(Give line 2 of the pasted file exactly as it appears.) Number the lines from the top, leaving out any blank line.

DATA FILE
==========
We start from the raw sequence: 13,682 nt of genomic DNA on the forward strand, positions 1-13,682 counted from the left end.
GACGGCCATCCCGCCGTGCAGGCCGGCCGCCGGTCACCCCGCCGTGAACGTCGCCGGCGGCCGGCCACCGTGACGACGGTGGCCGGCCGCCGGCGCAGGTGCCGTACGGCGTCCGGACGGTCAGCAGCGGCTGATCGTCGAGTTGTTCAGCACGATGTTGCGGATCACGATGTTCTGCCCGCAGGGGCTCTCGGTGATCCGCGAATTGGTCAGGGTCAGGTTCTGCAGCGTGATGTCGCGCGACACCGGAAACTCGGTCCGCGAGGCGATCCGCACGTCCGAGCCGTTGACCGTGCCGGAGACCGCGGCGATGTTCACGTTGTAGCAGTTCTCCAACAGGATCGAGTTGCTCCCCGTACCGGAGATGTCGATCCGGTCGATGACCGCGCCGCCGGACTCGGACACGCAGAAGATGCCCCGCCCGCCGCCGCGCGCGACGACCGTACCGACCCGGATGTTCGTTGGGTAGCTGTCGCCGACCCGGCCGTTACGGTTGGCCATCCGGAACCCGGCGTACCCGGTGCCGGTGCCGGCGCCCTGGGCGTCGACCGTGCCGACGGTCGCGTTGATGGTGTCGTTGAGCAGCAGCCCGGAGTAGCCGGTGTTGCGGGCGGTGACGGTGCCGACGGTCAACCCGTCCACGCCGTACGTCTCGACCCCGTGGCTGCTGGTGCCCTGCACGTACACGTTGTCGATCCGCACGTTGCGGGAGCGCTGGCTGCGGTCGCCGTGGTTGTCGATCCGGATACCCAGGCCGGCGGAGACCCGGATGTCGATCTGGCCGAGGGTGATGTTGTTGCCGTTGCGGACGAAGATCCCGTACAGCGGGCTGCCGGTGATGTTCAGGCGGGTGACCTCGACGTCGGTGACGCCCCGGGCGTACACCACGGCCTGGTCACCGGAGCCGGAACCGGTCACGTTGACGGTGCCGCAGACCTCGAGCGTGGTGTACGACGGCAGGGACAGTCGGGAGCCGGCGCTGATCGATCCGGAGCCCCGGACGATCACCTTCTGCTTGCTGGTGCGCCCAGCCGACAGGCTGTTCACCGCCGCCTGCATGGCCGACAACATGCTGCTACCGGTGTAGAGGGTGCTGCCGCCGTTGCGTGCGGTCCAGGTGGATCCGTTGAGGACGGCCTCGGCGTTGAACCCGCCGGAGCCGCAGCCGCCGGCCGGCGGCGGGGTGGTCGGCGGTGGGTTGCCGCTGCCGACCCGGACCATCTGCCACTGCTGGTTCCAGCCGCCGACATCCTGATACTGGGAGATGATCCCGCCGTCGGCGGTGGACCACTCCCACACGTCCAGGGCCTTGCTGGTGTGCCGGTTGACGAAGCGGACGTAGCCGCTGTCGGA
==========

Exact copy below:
GACGGCCATCCCGCCGTGCAGGCCGGCCGCCGGTCACCCCGCCGTGAACGTCGCCGGCGGCCGGCCACCGTGACGACGGTGGCCGGCCGCCGGCGCAGGTGCCGTACGGCGTCCGGACGGTCAGCAGCGGCTGATCGTCGAGTTGTTCAGCACGATGTTGCGGATCACGATGTTCTGCCCGCAGGGGCTCTCGGTGATCCGCGAATTGGTCAGGGTCAGGTTCTGCAGCGTGATGTCGCGCGACACCGGAAACTCGGTCCGCGAGGCGATCCGCACGTCCGAGCCGTTGACCGTGCCGGAGACCGCGGCGATGTTCACGTTGTAGCAGTTCTCCAACAGGATCGAGTTGCTCCCCGTACCGGAGATGTCGATCCGGTCGATGACCGCGCCGCCGGACTCGGACACGCAGAAGATGCCCCGCCCGCCGCCGCGCGCGACGACCGTACCGACCCGGATGTTCGTTGGGTAGCTGTCGCCGACCCGGCCGTTACGGTTGGCCATCCGGAACCCGGCGTACCCGGTGCCGGTGCCGGCGCCCTGGGCGTCGACCGTGCCGACGGTCGCGTTGATGGTGTCGTTGAGCAGCAGCCCGGAGTAGCCGGTGTTGCGGGCGGTGACGGTGCCGACGGTCAACCCGTCCACGCCGTACGTCTCGACCCCGTGGCTGCTGGTGCCCTGCACGTACACGTTGTCGATCCGCACGTTGCGGGAGCGCTGGCTGCGGTCGCCGTGGTTGTCGATCCGGATACCCAGGCCGGCGGAGACCCGGATGTCGATCTGGCCGAGGGTGATGTTGTTGCCGTTGCGGACGAAGATCCCGTACAGCGGGCTGCCGGTGATGTTCAGGCGGGTGACCTCGACGTCGGTGACGCCCCGGGCGTACACCACGGCCTGGTCACCGGAGCCGGAACCGGTCACGTTGACGGTGCCGCAGACCTCGAGCGTGGTGTACGACGGCAGGGACAGTCGGGAGCCGGCGCTGATCGATCCGGAGCCCCGGACGATCACCTTCTGCTTGCTGGTGCGCCCAGCCGACAGGCTGTTCACCGCCGCCTGCATGGCCGACAACATGCTGCTACCGGTGTAGAGGGTGCTGCCGCCGTTGCGTGCGGTCCAGGTGGATCCGTTGAGGACGGCCTCGGCGTTGAACCCGCCGGAGCCGCAGCCGCCGGCCGGCGGCGGGGTGGTCGGCGGTGGGTTGCCGCTGCCGACCCGGACCATCTGCCACTGCTGGTTCCAGCCGCCGACATCCTGATACTGGGAGATGATCCCGCCGTCGGCGGTGGACCACTCCCACACGTCCAGGGCCTTGCTGGTGTGCCGGTTGACGAAGCGGACGTAGCCGCTGTCGGA